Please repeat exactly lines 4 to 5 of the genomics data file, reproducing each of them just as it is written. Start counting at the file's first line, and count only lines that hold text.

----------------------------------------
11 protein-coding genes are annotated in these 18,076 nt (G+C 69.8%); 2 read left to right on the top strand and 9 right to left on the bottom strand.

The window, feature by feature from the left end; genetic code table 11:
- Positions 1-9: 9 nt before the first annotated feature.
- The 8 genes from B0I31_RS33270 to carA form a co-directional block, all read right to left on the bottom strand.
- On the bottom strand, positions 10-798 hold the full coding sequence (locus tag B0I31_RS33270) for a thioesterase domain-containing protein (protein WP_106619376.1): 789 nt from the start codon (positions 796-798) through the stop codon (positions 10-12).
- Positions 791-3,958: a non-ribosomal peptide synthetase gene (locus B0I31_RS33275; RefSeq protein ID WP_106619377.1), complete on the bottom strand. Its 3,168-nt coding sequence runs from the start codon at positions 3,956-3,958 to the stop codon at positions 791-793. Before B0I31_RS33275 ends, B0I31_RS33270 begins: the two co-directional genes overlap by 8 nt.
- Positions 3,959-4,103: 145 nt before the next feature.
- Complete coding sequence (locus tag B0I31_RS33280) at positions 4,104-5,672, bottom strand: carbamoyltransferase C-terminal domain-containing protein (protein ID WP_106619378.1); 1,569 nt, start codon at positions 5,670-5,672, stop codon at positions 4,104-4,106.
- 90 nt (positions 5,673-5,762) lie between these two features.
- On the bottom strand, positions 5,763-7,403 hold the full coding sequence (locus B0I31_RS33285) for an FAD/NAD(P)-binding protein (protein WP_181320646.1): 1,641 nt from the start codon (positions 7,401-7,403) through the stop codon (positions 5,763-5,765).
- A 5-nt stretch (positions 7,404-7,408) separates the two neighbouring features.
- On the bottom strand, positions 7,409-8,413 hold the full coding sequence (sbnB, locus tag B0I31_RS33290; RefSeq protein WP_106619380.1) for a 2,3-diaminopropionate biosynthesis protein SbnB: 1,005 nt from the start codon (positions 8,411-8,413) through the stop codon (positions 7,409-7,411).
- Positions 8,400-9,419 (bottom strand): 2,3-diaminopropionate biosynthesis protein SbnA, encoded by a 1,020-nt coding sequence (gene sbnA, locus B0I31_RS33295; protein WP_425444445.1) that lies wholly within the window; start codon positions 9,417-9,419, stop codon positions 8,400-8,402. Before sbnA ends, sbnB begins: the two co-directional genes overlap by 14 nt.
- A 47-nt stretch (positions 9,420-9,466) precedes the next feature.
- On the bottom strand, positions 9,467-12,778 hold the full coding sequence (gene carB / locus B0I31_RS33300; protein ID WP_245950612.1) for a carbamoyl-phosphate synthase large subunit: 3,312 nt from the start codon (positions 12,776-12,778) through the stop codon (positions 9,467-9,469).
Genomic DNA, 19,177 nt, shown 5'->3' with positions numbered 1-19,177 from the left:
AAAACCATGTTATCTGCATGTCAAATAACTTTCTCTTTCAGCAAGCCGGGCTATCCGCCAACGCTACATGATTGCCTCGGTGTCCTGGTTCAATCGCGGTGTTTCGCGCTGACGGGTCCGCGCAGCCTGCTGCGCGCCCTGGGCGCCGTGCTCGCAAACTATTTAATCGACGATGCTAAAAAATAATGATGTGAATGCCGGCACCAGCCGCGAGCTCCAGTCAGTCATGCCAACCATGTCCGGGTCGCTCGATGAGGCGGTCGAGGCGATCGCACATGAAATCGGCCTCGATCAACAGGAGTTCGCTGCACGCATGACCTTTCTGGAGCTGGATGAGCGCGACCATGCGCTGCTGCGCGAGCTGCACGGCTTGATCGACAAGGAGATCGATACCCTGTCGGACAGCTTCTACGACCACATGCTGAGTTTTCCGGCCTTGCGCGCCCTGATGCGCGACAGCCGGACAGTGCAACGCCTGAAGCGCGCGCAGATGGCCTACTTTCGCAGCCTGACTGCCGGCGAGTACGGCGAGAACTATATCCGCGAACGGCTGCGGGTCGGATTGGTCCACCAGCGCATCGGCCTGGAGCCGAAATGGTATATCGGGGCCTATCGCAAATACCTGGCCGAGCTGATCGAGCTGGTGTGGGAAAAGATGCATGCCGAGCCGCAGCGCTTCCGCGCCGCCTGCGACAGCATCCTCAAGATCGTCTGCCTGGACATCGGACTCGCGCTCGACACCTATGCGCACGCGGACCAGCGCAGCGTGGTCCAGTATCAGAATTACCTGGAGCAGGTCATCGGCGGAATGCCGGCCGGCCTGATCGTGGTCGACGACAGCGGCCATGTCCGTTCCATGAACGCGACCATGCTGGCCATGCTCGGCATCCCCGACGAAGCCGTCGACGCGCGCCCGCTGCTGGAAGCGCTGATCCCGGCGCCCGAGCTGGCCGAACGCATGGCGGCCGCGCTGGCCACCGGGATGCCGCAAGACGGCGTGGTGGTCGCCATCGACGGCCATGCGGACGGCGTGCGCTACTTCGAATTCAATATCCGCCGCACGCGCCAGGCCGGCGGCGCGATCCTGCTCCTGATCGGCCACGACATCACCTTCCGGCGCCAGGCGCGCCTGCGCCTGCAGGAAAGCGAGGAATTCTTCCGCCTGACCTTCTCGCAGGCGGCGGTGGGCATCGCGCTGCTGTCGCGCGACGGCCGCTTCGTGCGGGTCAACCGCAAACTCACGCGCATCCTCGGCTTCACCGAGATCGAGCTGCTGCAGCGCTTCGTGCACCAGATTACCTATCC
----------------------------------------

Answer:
- The 8 genes from B0I31_RS33270 to carA form a co-directional block, all read right to left on the bottom strand.
- On the bottom strand, positions 10-798 hold the full coding sequence (locus tag B0I31_RS33270) for a thioesterase domain-containing protein (protein WP_106619376.1): 789 nt from the start codon (positions 796-798) through the stop codon (positions 10-12).